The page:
Contributed by Eric Cline. Mea culpa. For more than a week now, I have remained silent, simply rolling my eyes amid news reports that Randall Price is going in search of Noah’s Ark this coming summer (www.foxnews.com/story/0,2933,486684,00.html; dated 2 Feb 2009). Eighteen months ago, in Sept 2007, I published an op-ed in the Boston Globe […]
Contributed by Kelley Bazydlo We are happy to announce that the Call for Papers and Sessions for ASOR’s 2009 Annual Meeting is now on ASORâ€™s web site (link). This year’s meeting will be held at the Astor Crowne Plaza in New Orleans from November 18-21, and you can find full information about registration, travel, and […]
Contributed by Sarah Harpending, American Center of Oriental Research Mohammed “Abu Ahmed” Adawi has spent more than 40 years cooking for archaeologists in Jordan and Palestine. He began as a laborer at the dig in Jericho with Kathleen Kenyon in 1956. By 1960 he was cooking at ASOR in Jerusalem under then Head Chef Omar […]
Contributed by Jodi Magness, University of North Carolina at Chapel Hill The ancient Jewish historian Flavius Josephus ended his monumental, multi-volume account of the First Jewish Revolt against Rome (the Jewish War) with the story of a mass suicide at Masada. According to Josephus, some 960 Jewish rebels holding out on top of Masada – […]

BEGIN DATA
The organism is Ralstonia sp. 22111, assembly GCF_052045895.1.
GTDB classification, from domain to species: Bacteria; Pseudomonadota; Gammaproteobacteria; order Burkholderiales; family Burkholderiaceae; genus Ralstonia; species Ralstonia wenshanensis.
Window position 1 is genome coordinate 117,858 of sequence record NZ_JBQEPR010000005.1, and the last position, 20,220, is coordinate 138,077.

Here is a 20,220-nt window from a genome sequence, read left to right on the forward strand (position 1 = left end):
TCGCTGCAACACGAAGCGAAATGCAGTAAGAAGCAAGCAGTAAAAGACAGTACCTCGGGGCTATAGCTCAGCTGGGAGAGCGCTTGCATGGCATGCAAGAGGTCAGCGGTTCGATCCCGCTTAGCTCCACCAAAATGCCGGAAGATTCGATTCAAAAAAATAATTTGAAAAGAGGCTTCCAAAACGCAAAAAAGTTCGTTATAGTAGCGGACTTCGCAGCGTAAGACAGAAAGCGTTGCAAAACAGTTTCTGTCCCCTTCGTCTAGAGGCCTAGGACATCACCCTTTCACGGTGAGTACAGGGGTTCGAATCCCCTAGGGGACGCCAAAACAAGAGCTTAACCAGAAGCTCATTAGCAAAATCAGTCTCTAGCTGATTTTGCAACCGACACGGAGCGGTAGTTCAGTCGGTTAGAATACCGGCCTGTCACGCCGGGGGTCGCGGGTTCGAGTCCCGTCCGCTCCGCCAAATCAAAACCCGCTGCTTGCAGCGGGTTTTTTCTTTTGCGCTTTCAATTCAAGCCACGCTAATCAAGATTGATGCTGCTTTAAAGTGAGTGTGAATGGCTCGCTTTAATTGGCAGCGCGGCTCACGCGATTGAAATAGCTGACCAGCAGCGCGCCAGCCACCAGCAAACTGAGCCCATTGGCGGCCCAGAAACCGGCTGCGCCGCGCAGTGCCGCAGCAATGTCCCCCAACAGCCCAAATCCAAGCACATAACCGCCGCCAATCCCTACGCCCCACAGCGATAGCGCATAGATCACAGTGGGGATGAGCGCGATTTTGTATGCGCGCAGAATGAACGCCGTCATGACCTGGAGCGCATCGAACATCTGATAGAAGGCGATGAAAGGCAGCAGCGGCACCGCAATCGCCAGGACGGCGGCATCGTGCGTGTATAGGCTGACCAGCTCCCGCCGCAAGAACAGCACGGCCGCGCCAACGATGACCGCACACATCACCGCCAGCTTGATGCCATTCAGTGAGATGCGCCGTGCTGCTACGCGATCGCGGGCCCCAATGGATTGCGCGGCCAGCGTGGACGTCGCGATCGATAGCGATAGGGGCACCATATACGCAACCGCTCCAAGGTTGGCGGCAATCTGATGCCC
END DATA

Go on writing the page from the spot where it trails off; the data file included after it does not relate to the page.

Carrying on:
Contributed by Thomas E. Levy, Stephen Savage and Chaitan Baru Over the past five years, there has been a synergy of archaeological research that focuses on the application of information and digital technologies for advancing research and public outreach. One of the centers of this confluence of archaeology and computer science is researchers working in […]
Contributed by Y. Garfinkel (November 5, 2008) This summer an extraordinary Semitic inscription was found at Khirbet Qeiyafa. It was uncovered inside the fortified city, near the gate, lying on a floor level of a building. The city existed for a rather short time, within the 10th century BC, thus, the dating of the inscription […]
Welcome to the ASOR blog. This blog is meant to facilitate ASOR’s mission “to initiate, encourage and support research into, and public understanding of, the peoples and cultures of the Near East from the earliest times.” For comments and questions, contact Eric Cline, Michael Homan, or Sarah Whitcher Kansa.